Police Stepping Up On Driving Safety

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MEDFORD, Ore. — Beginning Monday, and stretching through the end of the month, police departments state-wide are beefing up patrols looking for traffic violations. The increased patrols are thanks to a grant funded in part by the Oregon Department of Transportation.

Drivers NewsWatch12 spoke with say buckling up is automatic to them, but have seen others who don’t take the precaution. Local driver Sherilyn McGahuey says she doesn’t think twice about putting her seat belt on, or buckling her son into his car seat; seat belt compliance is one of the main focuses for the Medford Police Department, along with speeding and texting while driving.

“What we’re looking for with the seat belt compliance, the reason we do it is to get better participation. We want to have more people using seat belts and to have a safer environment for the when they’re driving,” said Medford Police Lt. Curtis Whipple.

Thanks to a grant funded in part by the Oregon Department of Transportation; Medford Police will have an extra 2 or 3 officers on patrol focusing on traffic violations. The campaign began Monday and is one of three that will happen this year allowing police to still be on the road if other officers are pulled away on calls.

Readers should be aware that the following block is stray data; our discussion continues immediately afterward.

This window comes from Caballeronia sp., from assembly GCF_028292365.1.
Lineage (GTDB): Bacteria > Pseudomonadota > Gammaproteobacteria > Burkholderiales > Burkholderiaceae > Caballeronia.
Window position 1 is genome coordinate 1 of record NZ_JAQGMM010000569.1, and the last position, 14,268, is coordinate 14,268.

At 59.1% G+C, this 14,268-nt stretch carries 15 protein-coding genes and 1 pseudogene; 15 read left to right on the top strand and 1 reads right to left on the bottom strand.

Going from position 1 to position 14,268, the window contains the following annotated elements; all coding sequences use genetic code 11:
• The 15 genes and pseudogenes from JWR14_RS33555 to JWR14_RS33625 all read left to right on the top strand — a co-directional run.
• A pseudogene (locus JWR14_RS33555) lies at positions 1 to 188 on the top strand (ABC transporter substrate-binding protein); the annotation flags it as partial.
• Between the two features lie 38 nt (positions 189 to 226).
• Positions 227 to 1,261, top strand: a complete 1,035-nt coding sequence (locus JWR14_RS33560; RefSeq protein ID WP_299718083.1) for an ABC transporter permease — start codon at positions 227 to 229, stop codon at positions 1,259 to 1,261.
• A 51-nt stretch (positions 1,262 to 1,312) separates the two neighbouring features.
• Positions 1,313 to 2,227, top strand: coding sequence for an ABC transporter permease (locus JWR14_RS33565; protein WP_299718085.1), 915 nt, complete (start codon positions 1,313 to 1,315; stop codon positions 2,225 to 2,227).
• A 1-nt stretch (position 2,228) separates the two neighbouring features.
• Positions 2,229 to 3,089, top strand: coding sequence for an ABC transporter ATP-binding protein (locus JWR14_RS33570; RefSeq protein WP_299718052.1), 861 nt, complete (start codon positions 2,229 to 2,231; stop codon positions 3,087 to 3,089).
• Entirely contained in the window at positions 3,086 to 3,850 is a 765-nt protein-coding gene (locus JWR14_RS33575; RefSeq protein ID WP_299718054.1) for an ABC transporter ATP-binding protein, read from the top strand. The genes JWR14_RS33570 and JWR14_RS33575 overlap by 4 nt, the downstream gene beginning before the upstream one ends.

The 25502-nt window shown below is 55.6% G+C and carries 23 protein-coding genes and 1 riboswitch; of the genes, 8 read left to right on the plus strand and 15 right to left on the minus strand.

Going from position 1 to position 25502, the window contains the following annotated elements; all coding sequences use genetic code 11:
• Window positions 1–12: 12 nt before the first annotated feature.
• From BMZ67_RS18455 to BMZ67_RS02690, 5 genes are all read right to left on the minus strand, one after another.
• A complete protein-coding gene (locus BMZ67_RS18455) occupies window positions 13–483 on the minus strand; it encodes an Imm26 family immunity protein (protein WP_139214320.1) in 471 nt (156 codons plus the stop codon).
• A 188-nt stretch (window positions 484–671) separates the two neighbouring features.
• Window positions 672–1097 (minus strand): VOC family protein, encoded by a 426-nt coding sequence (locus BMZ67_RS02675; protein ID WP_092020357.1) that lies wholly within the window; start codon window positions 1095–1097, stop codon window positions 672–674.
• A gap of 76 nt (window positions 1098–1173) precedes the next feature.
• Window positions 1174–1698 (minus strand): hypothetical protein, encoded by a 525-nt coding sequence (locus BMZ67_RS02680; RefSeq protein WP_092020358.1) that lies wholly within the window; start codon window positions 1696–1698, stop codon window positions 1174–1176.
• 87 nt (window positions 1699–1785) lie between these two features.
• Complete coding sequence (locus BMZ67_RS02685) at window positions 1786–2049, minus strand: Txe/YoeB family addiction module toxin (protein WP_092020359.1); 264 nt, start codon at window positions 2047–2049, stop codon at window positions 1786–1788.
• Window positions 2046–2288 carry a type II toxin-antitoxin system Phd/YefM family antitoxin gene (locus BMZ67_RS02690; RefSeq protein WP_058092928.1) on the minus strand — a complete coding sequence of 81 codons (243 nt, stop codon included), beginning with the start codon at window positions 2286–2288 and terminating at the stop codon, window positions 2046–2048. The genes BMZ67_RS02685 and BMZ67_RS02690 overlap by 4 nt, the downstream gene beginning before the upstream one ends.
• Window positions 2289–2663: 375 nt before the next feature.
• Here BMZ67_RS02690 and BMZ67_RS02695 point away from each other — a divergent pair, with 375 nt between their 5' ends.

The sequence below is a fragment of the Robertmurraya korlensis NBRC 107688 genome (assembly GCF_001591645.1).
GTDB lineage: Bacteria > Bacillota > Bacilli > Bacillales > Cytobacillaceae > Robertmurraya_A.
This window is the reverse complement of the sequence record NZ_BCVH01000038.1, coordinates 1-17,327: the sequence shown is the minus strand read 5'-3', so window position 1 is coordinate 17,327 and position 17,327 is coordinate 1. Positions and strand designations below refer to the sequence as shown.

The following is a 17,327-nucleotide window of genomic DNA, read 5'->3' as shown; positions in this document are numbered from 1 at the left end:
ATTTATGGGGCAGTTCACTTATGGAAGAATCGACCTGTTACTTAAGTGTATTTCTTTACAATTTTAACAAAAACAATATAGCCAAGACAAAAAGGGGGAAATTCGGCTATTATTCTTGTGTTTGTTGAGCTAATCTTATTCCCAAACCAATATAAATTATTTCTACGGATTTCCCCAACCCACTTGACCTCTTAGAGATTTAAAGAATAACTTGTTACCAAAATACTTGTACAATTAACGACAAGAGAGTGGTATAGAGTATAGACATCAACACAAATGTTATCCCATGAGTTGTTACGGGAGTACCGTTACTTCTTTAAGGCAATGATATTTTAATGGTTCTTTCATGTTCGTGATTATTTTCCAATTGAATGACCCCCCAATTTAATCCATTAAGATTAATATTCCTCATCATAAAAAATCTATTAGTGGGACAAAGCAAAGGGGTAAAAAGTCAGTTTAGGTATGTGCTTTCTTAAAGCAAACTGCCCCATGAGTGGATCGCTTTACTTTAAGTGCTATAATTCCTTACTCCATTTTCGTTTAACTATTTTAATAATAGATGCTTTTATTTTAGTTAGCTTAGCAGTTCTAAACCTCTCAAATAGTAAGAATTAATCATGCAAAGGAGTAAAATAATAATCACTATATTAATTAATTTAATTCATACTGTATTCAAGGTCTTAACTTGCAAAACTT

“Whenever they’re not doing criminal cases they work on proactive stuff which includes traffic enforcement, we also have several officers who do specifically the traffic enforcement,” said Lt. Whipple.

Mcgahuey says she knows buckling can save lives and hopes other parents make sure their child are in a proper car seat.

“It’s safer with impact if you get into an accident or anything like that,” said Sherilyn McGahuey.

Medford Police say the “red light” cameras at intersections in the city only issue citations for red light offenses; even if the driver was also talking on a cell phone and not wearing a seat belt, no additional citations would be issued.

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  1. GuyFawkz says:

    Great; another revanue gathering campaign against the citizenry of the Rogue Valley. As if we weren’t taxed enough as it is. Proactive? Please! Don’t confuse proactivity with hyperactive policing. This is just another way to fleece our neigbors of cash. Maybe if the police were focusing on preventing crime, they could have prevented the un-solved decapitation in Ashland. Or maybe adressed some of the public safety concerns of the Bear Creek greenway. The bottom line is: it is more easy to ticket you than to protect you. Path of least resistance right?

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